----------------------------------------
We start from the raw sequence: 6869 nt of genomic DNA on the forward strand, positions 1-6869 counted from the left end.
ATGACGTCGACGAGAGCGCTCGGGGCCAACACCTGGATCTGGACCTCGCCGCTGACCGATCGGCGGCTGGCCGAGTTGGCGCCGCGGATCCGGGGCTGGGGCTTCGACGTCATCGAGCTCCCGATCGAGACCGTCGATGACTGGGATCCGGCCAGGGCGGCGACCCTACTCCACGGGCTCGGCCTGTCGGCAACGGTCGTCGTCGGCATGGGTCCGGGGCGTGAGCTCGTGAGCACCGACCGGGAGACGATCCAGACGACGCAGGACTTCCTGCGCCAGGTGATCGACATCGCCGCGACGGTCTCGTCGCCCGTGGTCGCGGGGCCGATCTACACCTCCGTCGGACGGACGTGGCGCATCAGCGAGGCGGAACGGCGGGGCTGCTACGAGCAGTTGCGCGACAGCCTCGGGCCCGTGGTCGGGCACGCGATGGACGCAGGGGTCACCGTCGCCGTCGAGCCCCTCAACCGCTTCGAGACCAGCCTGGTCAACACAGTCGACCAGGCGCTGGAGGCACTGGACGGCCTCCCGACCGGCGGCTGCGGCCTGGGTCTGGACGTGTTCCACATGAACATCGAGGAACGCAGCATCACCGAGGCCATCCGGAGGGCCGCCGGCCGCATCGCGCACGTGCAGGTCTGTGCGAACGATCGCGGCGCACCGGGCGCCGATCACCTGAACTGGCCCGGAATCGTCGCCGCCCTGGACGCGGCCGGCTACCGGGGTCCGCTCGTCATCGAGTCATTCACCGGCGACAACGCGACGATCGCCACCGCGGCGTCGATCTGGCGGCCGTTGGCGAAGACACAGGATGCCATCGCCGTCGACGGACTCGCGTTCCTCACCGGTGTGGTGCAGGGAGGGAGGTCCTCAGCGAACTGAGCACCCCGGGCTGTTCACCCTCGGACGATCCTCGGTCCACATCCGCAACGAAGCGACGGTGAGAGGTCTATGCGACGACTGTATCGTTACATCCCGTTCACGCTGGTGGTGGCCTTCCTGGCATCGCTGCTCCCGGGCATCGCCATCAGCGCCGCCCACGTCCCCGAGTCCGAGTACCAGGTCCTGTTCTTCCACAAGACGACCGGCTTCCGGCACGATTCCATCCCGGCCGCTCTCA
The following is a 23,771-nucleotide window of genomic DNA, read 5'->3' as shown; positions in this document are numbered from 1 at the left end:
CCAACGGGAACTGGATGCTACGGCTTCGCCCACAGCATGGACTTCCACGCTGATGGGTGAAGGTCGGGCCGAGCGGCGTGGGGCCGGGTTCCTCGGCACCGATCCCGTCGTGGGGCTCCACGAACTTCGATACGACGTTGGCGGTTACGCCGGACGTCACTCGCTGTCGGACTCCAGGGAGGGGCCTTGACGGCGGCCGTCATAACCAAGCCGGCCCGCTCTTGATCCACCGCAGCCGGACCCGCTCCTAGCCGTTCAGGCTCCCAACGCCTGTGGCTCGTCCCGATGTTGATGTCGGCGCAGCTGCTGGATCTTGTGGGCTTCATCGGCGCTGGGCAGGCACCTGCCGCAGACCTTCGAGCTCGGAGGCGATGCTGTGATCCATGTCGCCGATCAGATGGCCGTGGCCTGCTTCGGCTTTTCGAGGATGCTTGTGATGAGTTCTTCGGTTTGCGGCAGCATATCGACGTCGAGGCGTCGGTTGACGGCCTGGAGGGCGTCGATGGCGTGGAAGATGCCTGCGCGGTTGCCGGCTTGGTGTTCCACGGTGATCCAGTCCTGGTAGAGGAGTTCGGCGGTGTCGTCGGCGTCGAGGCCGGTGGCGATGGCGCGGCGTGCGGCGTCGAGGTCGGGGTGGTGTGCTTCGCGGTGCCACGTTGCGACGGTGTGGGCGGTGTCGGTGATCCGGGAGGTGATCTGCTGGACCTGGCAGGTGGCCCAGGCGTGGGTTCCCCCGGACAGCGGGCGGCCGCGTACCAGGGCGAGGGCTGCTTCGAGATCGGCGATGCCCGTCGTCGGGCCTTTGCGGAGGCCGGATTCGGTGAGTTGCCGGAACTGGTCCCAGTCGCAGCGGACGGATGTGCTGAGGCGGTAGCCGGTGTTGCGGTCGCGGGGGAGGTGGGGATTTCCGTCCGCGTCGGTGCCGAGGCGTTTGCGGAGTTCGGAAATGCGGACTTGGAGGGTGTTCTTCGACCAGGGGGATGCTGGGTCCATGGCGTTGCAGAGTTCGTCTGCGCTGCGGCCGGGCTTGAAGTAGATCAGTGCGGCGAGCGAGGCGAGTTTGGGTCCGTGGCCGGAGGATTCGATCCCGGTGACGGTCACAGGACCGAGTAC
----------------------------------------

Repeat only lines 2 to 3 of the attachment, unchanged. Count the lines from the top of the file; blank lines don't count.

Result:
ATGACGTCGACGAGAGCGCTCGGGGCCAACACCTGGATCTGGACCTCGCCGCTGACCGATCGGCGGCTGGCCGAGTTGGCGCCGCGGATCCGGGGCTGGGGCTTCGACGTCATCGAGCTCCCGATCGAGACCGTCGATGACTGGGATCCGGCCAGGGCGGCGACCCTACTCCACGGGCTCGGCCTGTCGGCAACGGTCGTCGTCGGCATGGGTCCGGGGCGTGAGCTCGTGAGCACCGACCGGGAGACGATCCAGACGACGCAGGACTTCCTGCGCCAGGTGATCGACATCGCCGCGACGGTCTCGTCGCCCGTGGTCGCGGGGCCGATCTACACCTCCGTCGGACGGACGTGGCGCATCAGCGAGGCGGAACGGCGGGGCTGCTACGAGCAGTTGCGCGACAGCCTCGGGCCCGTGGTCGGGCACGCGATGGACGCAGGGGTCACCGTCGCCGTCGAGCCCCTCAACCGCTTCGAGACCAGCCTGGTCAACACAGTCGACCAGGCGCTGGAGGCACTGGACGGCCTCCCGACCGGCGGCTGCGGCCTGGGTCTGGACGTGTTCCACATGAACATCGAGGAACGCAGCATCACCGAGGCCATCCGGAGGGCCGCCGGCCGCATCGCGCACGTGCAGGTCTGTGCGAACGATCGCGGCGCACCGGGCGCCGATCACCTGAACTGGCCCGGAATCGTCGCCGCCCTGGACGCGGCCGGCTACCGGGGTCCGCTCGTCATCGAGTCATTCACCGGCGACAACGCGACGATCGCCACCGCGGCGTCGATCTGGCGGCCGTTGGCGAAGACACAGGATGCCATCGCCGTCGACGGACTCGCGTTCCTCACCGGTGTGGTGCAGGGAGGGAGGTCCTCAGCGAACTGAGCACCCCGGGCTGTTCACCCTCGGACGATCCTCGGTCCACATCCGCAACGAAGCGACGGTGAGAGGTCTATGCGACGACTGTATCGTTACATCCCGTTCACGCTGGTGGTGGCCTTCCTGGCATCGCTGCTCCCGGGCATCGCCATCAGCGCCGCCCACGTCCCCGAGTCCGAGTACCAGGTCCTGTTCTTCCACAAGACGACCGGCTTCCGGCACGATTCCATCCCGGCCGCTCTCA
The following is a 23,771-nucleotide window of genomic DNA, read 5'->3' as shown; positions in this document are numbered from 1 at the left end: